HP and SAP: What we need is a MASHED UP cloud
'We've moved away from doing it cheaper' (Thank god)
CCWF2012 The next step in cloud computing is to mash up all the different clouds hanging about with traditional IT systems to give one big mixed-up cloud, SAP and HP both insist.
Sven Denecken, SAP AG's VP of strategy and co-innovation cloud solutions and Christian Verstraete, chief technologist of cloud strategy at HP, were sharing their companies' cloudy visions at the Cloud Computing World Forum yesterday and seemed to come up with pretty much the same conclusions.
The hybrid cloud – or converged cloud if you're over at HP – is the way forward, where the stuff on your desktop at work, on the internet, in your personal Dropbox and anywhere else you can think of, is all somehow melded together into one seamless UI for employees.
Things are changing for businesses and the biggest consequence of globalisation and the current economic and financial instability is the speed with which companies need to be moving.
Denecken said in his presentation that a recent Saugatuck Technology survey of CIOs and business leaders showed two-thirds of them agreeing that the long-term benefits of the cloud were greater flexibility and agility.
"We've moved away from the idea that cloud allows me to do things cheaper," Verstraete said. "Now it's cloud allows me to do different things… to respond to the market more quickly."
Denecken got the edge on Verstraete for actually demoing SAP's idea of this UI on (of course) an iPad, which pulled in sales and financial information, as well as chatrooms and other work stuff in handy little boxes.
He said another big part of SAP's cloud strategy was for everything to be mobile, because that's the way that the users wanted it.
"I don't want my travel expenses only in the office," he said, "I want it on my phone, my tablet as well."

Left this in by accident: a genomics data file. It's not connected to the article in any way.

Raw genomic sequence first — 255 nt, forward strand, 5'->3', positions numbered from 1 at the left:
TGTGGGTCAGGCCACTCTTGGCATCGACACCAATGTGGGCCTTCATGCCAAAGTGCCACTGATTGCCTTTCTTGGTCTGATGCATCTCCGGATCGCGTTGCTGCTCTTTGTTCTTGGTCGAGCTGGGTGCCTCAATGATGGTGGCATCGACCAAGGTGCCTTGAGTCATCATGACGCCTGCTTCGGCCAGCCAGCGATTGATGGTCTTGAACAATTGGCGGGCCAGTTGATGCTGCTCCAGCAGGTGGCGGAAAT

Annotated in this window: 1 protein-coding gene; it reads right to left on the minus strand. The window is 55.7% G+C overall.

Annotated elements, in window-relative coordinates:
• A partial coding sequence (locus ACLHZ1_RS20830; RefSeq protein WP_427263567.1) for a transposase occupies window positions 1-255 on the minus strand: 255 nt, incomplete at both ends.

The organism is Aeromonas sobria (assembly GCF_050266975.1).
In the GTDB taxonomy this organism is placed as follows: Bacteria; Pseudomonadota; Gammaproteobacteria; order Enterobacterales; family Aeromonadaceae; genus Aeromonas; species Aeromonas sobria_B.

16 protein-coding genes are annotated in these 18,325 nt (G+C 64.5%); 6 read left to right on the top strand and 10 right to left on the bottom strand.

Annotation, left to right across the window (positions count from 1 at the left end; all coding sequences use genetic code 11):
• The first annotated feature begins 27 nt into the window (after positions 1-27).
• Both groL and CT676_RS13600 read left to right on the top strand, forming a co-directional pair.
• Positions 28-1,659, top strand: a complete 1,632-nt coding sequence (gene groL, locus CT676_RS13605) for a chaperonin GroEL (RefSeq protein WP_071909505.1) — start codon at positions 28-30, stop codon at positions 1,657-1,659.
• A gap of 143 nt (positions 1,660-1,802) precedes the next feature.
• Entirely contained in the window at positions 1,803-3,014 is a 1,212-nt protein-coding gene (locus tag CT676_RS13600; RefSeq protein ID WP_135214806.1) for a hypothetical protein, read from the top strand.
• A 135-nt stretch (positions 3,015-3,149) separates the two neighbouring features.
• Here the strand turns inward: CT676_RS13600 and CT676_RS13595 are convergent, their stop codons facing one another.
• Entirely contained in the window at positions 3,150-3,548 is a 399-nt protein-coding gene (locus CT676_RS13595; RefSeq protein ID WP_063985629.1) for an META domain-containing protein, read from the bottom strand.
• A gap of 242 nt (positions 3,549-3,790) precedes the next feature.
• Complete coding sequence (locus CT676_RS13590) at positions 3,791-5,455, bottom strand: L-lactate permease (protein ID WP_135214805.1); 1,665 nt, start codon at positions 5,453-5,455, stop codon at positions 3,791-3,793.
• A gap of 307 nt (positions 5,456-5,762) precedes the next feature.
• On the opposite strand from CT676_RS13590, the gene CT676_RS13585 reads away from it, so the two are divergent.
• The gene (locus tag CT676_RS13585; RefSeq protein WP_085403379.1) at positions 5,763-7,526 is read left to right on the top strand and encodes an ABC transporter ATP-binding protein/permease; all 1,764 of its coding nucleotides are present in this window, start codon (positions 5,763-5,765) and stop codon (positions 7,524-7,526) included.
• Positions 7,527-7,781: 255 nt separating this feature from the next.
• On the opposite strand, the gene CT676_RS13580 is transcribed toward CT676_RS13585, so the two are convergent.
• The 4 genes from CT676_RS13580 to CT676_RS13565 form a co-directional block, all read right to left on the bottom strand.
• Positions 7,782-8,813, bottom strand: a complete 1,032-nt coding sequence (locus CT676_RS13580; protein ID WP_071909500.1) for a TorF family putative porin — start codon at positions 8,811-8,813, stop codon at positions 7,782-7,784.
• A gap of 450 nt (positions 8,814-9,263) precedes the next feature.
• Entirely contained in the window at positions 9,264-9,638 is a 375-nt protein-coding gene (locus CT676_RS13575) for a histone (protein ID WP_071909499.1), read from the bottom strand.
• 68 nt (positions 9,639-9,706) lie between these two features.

Both SAP and HP make the point that people were driving companies into the cloud whether they liked it or not and their use of the internet and personal accounts for business was part of why the cloud needs to be mashed up.
"Shadow IT starts in the public cloud and eventually goes backwards," Verstraete said. "If you don't give your users what they need they'll get it themselves and then you need to see how that data is exchanged, if it's protected, is it still yours even?
"The CIO ends up being responsible for a lot of things he can't control."
But despite how comfy users are in the cloud, neither company is really convinced that we'll all end up in a world without boxes. That's fine for web companies like Pinterest, but not really the most complete solution for regular businesses.
That means that traditional IT and all the different clouds have to be brought together to give users an easier life. And all the complexities of integrating the various different applications and softwares need to be out of view, the tech bosses said.
"You end up getting a lot of things packaged together that might all be in different places somewhere and all of them are going to need different resources," Verstaete said.
"As a user, I don't want to know any of that background."
Denecken agreed, saying that SAP's mixed cloud is looking for a "consumer-like user experience" with mobile at the forefront. ®